“A Nexus is a place of connections. We connect to other Nexuses across a vast ocean of,” he paused. “It’s hard to explain.”

“Ok?” I asked. I still didn't understand. I saw my supervisor roll his eyes.

Bill sighed and stood. “What do you know about what happens in here?”

“This is where you control the energy feed on the rare occasions when you can fire up the … whatever they are to do whatever this place does.”

“Maybe you have been teaching him right, Jack,” Bill said to my supervisor. To me he said, “basically, yes. The power comes through here rather infrequently, but more and more its becoming predictable. We like predictable.”

“Sure. What about it?”

“Every single time we’ve tried to fire up our, as you say, whatever they ares, nothings happened. The energy just dissipates. It’s rather disappointing.”

“I’ve read the redacted reports.”

“Of course you have. But today is different.”


“Infrequent, but predictable. The power is currently building right now. We’re about five minutes away from it reaching a critical amount.”


“It’s not on schedule. Not by a long, long time. Every time it comes through, we try to use it to connect to another Nexus. It always fails and we don't know why.”

“Because there are no others.”

“We’ve all been where you are,” Bill said with a nod. “Today, though, this is another Nexus trying to connect to us. We’ve never been in this situation before. We don't know what’s going to happen.”

“Nothing,” I said. “Same as what happens when we send out our tendrils. Why would someone else doing the same thing have a different result?”

“That is why we hired you,” Bill said, nodding in approval. “Because we now believe that there has been no one at the Nexuses we’ve tried to connect to in the past. No one to answer the phone, as it were. But we are here. We are ready.”

“And what do you expect to hear when you answer this phone call?”

“Well, that is the question. We just don't know.”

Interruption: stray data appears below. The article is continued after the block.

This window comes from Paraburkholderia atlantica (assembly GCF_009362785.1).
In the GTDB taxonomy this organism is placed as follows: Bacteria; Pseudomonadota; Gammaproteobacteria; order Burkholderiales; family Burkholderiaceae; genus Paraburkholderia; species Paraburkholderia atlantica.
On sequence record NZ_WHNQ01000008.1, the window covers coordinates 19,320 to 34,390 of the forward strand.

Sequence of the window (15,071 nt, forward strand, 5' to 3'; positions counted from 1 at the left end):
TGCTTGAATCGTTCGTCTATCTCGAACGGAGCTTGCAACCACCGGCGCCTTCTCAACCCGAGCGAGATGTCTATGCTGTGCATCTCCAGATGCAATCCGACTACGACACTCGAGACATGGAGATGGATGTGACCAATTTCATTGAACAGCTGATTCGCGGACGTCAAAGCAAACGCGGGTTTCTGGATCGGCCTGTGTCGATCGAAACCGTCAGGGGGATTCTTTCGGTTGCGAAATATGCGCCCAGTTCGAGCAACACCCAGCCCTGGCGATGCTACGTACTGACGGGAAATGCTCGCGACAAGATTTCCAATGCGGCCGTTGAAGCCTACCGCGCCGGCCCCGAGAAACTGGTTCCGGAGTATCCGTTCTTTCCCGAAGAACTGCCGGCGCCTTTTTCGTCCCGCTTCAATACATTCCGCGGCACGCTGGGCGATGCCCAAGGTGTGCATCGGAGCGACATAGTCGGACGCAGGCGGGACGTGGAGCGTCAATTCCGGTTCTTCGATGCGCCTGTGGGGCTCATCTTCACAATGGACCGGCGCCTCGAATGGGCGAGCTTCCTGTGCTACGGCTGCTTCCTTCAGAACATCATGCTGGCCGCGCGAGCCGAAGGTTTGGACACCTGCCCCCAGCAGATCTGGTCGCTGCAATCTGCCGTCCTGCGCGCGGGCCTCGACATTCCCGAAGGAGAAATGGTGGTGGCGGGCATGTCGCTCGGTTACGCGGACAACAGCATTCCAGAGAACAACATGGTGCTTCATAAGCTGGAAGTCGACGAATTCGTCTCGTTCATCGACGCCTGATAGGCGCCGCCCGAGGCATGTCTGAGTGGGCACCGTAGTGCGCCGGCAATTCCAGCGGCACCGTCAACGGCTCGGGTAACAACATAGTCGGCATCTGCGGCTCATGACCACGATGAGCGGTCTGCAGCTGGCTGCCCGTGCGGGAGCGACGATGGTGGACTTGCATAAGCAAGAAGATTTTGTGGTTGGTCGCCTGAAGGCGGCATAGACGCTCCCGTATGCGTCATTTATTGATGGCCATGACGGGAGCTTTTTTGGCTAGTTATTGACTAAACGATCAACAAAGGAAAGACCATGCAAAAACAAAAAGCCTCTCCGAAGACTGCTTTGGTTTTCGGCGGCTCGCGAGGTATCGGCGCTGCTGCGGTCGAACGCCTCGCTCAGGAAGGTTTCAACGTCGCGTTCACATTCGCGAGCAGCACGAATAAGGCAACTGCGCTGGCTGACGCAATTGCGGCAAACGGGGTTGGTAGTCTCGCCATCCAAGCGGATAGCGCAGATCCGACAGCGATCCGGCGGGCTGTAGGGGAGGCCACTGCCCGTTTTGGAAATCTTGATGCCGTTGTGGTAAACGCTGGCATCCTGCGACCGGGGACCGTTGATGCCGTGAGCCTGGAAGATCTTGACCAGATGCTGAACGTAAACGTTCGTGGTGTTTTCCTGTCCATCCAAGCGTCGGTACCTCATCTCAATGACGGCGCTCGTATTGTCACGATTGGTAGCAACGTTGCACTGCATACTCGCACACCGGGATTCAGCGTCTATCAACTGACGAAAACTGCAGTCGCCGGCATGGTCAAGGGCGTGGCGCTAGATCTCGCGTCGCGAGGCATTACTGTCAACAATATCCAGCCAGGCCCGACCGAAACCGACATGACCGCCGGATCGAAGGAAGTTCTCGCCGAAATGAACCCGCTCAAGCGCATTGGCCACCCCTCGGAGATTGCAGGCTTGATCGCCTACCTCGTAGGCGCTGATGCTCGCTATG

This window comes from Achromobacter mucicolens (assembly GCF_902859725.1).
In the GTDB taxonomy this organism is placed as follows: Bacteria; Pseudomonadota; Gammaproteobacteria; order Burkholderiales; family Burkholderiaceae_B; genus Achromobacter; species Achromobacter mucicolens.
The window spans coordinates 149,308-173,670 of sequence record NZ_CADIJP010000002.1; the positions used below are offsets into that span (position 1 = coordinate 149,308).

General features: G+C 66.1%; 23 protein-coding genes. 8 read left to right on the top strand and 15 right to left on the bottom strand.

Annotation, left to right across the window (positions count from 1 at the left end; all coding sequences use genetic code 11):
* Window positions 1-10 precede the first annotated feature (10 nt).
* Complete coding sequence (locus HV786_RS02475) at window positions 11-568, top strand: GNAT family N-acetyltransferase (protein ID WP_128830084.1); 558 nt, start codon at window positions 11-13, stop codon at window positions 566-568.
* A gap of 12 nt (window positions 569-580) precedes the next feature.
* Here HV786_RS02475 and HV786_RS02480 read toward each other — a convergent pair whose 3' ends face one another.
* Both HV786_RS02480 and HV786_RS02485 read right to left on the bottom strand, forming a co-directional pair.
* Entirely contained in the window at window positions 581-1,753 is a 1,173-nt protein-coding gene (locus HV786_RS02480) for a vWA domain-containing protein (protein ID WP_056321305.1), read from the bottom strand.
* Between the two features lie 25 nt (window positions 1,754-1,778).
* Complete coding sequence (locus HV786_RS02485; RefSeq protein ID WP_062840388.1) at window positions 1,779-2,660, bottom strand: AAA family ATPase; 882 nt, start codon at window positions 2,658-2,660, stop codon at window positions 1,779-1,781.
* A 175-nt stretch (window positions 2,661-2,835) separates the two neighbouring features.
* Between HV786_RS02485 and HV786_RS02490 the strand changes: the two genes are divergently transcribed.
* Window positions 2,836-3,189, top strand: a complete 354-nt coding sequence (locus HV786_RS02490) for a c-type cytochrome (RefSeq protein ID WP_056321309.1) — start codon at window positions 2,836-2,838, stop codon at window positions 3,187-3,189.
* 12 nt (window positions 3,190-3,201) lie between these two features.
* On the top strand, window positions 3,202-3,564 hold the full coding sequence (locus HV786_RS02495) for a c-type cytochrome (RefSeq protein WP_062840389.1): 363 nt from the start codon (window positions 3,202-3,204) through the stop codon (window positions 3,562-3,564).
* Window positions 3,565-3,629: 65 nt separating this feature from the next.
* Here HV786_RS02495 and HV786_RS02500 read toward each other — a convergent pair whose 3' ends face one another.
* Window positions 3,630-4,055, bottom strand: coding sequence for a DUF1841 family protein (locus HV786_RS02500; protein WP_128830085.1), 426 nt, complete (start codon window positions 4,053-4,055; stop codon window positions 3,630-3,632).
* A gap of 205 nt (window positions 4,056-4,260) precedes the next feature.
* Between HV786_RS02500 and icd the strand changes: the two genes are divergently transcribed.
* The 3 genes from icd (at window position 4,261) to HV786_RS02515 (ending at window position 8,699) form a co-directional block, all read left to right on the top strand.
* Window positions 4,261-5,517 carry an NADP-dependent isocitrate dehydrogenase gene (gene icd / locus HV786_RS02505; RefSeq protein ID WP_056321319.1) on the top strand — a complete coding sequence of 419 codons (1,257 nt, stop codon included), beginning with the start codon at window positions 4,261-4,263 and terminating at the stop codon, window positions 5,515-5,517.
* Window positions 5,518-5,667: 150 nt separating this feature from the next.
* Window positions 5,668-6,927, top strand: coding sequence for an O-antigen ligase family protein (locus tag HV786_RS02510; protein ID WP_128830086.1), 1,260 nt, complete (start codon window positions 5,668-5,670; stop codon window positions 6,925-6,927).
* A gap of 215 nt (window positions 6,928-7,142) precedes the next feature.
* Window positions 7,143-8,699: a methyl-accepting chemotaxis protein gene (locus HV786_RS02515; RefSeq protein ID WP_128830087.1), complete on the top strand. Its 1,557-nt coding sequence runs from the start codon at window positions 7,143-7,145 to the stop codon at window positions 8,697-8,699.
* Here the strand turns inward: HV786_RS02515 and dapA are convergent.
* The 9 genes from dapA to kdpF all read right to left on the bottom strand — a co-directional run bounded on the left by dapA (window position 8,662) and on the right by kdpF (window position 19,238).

I watched from a respectful distance as the power gauges slowly climbed towards their maximum levels. I still had no idea how any of it worked, but if they were correct then something was going to happen and any doubts I might have were – temporarily, at least - shoved to the back of my head. I had to know what happened.

One by one, the monitors clicked over into the red and instead of the usual immediate dissipation and return to zero, they stayed strong. Bill screamed “now!” at a tech who threw a large switch and we all watched as the power was funnelled to a part of the facility I had never seen before. It looked like cables from everywhere were converging on a single point.

“That is fifteen miles away from here,” Bill said. “At the far end of the complex.”

With that, and the look he gave me, I knew that I knew less than I realised about this place. This Nexus. I started to regret some of my behaviour. I didn't have time to reflect on this, however, because …

As we watched, the singular point at which all the cables converged on started to glow orange, then red and then without warning, a giant white ball of light appeared. Several monitors and gauges across the bridge wavered quickly before settling into a new, higher, rhythm.

“We’re connected, Billy,” the tech said.

“Open the speakers,” Bill said.

I’ll never forget what I heard that day. I didn't, don't and will probably never understand the alien words that came through those speakers, but when thousands upon thousands of highly armed soldiers came marching through the large white ball of light, I knew why we had been unable to connect to any other Nexus.